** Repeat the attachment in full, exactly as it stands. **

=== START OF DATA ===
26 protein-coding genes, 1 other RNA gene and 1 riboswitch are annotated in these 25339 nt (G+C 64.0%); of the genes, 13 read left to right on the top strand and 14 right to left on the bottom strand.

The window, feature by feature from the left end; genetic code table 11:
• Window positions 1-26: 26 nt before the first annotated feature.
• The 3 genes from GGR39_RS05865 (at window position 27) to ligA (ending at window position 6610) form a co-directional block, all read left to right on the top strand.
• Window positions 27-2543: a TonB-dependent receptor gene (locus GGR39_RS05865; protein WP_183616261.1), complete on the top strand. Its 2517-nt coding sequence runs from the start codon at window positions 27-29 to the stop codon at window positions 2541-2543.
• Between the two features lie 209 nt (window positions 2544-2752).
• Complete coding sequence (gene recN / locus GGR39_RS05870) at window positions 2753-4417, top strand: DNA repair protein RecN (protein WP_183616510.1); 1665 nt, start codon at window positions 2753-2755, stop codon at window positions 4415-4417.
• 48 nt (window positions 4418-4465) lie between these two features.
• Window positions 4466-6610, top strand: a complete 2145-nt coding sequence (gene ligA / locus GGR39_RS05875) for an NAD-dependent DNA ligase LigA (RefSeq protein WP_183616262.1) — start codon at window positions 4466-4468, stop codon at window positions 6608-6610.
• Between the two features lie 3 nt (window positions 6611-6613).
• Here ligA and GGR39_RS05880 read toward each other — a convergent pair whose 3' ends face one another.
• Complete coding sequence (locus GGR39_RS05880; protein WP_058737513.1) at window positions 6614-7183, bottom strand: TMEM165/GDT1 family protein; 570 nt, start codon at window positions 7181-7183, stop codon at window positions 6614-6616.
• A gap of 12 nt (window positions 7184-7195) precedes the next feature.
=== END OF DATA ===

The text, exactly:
26 protein-coding genes, 1 other RNA gene and 1 riboswitch are annotated in these 25339 nt (G+C 64.0%); of the genes, 13 read left to right on the top strand and 14 right to left on the bottom strand.

The window, feature by feature from the left end; genetic code table 11:
• Window positions 1-26: 26 nt before the first annotated feature.
• The 3 genes from GGR39_RS05865 (at window position 27) to ligA (ending at window position 6610) form a co-directional block, all read left to right on the top strand.
• Window positions 27-2543: a TonB-dependent receptor gene (locus GGR39_RS05865; protein WP_183616261.1), complete on the top strand. Its 2517-nt coding sequence runs from the start codon at window positions 27-29 to the stop codon at window positions 2541-2543.
• Between the two features lie 209 nt (window positions 2544-2752).
• Complete coding sequence (gene recN / locus GGR39_RS05870) at window positions 2753-4417, top strand: DNA repair protein RecN (protein WP_183616510.1); 1665 nt, start codon at window positions 2753-2755, stop codon at window positions 4415-4417.
• 48 nt (window positions 4418-4465) lie between these two features.
• Window positions 4466-6610, top strand: a complete 2145-nt coding sequence (gene ligA / locus GGR39_RS05875) for an NAD-dependent DNA ligase LigA (RefSeq protein WP_183616262.1) — start codon at window positions 4466-4468, stop codon at window positions 6608-6610.
• Between the two features lie 3 nt (window positions 6611-6613).
• Here ligA and GGR39_RS05880 read toward each other — a convergent pair whose 3' ends face one another.
• Complete coding sequence (locus GGR39_RS05880; protein WP_058737513.1) at window positions 6614-7183, bottom strand: TMEM165/GDT1 family protein; 570 nt, start codon at window positions 7181-7183, stop codon at window positions 6614-6616.
• A gap of 12 nt (window positions 7184-7195) precedes the next feature.